This question appeared on my Theory of Computer Science final:

True | False: $A^*$ is context-free $\implies$ $A$ is context-free.

My professor says the answer is false, and I believe him, but am having trouble constructing a counterexample or even just convincing myself why. It seems to me that if a grammar can describe repeated concatenation, there must be some nonterminal that is concatenated.

Does anyone have a counterexample?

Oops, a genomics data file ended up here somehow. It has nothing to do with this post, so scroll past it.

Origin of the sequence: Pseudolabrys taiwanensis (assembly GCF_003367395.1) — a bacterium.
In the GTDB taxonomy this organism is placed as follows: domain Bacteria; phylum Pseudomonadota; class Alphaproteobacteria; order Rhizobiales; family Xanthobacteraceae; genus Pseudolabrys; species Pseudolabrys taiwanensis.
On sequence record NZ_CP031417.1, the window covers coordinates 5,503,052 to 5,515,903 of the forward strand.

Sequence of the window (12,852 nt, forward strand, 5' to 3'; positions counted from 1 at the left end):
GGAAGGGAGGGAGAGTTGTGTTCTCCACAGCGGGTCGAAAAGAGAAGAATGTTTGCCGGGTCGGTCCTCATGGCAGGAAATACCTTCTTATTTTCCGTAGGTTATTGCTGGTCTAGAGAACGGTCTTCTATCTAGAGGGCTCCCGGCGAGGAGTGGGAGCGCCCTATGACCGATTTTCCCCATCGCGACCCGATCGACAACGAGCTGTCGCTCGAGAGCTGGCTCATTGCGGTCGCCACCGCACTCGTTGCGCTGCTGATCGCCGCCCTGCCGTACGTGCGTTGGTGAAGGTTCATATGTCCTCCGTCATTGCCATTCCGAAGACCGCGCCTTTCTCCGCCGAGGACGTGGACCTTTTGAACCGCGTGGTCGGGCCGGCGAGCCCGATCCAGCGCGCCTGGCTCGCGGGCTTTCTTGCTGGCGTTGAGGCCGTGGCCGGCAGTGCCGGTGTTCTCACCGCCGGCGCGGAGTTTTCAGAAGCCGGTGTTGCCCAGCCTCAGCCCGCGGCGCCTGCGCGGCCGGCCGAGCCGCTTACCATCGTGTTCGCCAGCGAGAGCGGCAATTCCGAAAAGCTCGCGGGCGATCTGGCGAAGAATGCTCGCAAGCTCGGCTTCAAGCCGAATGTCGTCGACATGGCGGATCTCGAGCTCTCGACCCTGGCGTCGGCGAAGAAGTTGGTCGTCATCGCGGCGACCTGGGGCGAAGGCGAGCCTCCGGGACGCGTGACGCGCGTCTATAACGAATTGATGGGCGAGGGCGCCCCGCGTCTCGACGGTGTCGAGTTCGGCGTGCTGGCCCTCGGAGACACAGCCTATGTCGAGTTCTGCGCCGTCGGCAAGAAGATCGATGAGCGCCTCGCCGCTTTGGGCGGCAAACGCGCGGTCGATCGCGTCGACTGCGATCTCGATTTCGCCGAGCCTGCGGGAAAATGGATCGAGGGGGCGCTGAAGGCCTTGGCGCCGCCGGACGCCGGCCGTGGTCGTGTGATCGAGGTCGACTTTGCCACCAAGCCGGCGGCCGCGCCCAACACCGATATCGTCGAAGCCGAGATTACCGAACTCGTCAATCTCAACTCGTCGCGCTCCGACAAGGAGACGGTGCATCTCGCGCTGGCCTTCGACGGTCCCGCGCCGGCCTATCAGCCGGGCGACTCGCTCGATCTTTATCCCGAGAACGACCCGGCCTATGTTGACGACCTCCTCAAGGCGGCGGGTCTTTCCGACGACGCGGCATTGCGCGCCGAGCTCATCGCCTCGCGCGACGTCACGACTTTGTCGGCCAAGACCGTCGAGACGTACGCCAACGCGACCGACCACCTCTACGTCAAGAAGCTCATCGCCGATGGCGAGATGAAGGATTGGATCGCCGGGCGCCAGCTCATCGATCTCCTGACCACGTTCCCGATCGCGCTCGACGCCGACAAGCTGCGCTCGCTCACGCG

Let $L$ be any non-context-free language, then we can construct the language $A = \Sigma\cup L$ - i.e. $A$ is either an element of $\Sigma$ or a string from $L$ (these can happily overlap too). This is clearly not context free either (if it were, then we would have a PDA for it, and we can easily modify this PDA to recognise $L$).

If we now take $A^{\ast}$ however, we get $\Sigma^{\ast}$, which is most certainly context free.

  • $\begingroup$ Awesome, this is a really clear construction. $\endgroup$ – Eli Rose May 16 '14 at 19:53

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